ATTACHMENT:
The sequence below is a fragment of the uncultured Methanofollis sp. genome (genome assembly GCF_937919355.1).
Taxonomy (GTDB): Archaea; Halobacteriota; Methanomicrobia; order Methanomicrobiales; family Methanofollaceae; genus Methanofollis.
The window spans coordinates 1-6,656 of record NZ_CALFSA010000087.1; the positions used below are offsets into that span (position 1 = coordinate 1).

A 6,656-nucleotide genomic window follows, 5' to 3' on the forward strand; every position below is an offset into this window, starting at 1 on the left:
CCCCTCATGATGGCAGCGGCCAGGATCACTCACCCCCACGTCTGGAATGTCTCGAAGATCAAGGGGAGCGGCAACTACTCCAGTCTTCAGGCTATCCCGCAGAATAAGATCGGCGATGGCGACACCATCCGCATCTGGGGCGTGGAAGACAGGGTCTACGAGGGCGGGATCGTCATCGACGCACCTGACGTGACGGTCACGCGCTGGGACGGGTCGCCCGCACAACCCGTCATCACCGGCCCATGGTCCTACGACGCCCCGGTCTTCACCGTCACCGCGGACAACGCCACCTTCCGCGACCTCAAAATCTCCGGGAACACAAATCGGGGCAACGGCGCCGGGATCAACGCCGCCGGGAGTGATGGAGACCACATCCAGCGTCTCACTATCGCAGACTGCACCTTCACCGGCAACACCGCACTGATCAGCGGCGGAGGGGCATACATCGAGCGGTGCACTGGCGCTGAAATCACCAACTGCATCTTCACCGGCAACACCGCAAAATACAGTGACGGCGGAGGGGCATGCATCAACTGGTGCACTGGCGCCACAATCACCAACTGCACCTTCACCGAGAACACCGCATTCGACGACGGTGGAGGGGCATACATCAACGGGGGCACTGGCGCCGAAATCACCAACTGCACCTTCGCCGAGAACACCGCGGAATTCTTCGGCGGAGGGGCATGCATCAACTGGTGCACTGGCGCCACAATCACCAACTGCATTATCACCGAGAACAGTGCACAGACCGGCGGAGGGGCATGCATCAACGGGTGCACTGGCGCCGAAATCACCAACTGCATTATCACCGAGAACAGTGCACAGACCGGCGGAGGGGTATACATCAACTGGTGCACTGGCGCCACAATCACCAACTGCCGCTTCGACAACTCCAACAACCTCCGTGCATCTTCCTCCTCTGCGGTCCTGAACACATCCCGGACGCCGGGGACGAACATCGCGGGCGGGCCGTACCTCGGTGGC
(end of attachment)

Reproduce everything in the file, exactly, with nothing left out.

The sequence below is a fragment of the uncultured Methanofollis sp. genome (genome assembly GCF_937919355.1).
Taxonomy (GTDB): Archaea; Halobacteriota; Methanomicrobia; order Methanomicrobiales; family Methanofollaceae; genus Methanofollis.
The window spans coordinates 1-6,656 of record NZ_CALFSA010000087.1; the positions used below are offsets into that span (position 1 = coordinate 1).

A 6,656-nucleotide genomic window follows, 5' to 3' on the forward strand; every position below is an offset into this window, starting at 1 on the left:
CCCCTCATGATGGCAGCGGCCAGGATCACTCACCCCCACGTCTGGAATGTCTCGAAGATCAAGGGGAGCGGCAACTACTCCAGTCTTCAGGCTATCCCGCAGAATAAGATCGGCGATGGCGACACCATCCGCATCTGGGGCGTGGAAGACAGGGTCTACGAGGGCGGGATCGTCATCGACGCACCTGACGTGACGGTCACGCGCTGGGACGGGTCGCCCGCACAACCCGTCATCACCGGCCCATGGTCCTACGACGCCCCGGTCTTCACCGTCACCGCGGACAACGCCACCTTCCGCGACCTCAAAATCTCCGGGAACACAAATCGGGGCAACGGCGCCGGGATCAACGCCGCCGGGAGTGATGGAGACCACATCCAGCGTCTCACTATCGCAGACTGCACCTTCACCGGCAACACCGCACTGATCAGCGGCGGAGGGGCATACATCGAGCGGTGCACTGGCGCTGAAATCACCAACTGCATCTTCACCGGCAACACCGCAAAATACAGTGACGGCGGAGGGGCATGCATCAACTGGTGCACTGGCGCCACAATCACCAACTGCACCTTCACCGAGAACACCGCATTCGACGACGGTGGAGGGGCATACATCAACGGGGGCACTGGCGCCGAAATCACCAACTGCACCTTCGCCGAGAACACCGCGGAATTCTTCGGCGGAGGGGCATGCATCAACTGGTGCACTGGCGCCACAATCACCAACTGCATTATCACCGAGAACAGTGCACAGACCGGCGGAGGGGCATGCATCAACGGGTGCACTGGCGCCGAAATCACCAACTGCATTATCACCGAGAACAGTGCACAGACCGGCGGAGGGGTATACATCAACTGGTGCACTGGCGCCACAATCACCAACTGCCGCTTCGACAACTCCAACAACCTCCGTGCATCTTCCTCCTCTGCGGTCCTGAACACATCCCGGACGCCGGGGACGAACATCGCGGGCGGGCCGTACCTCGGTGGC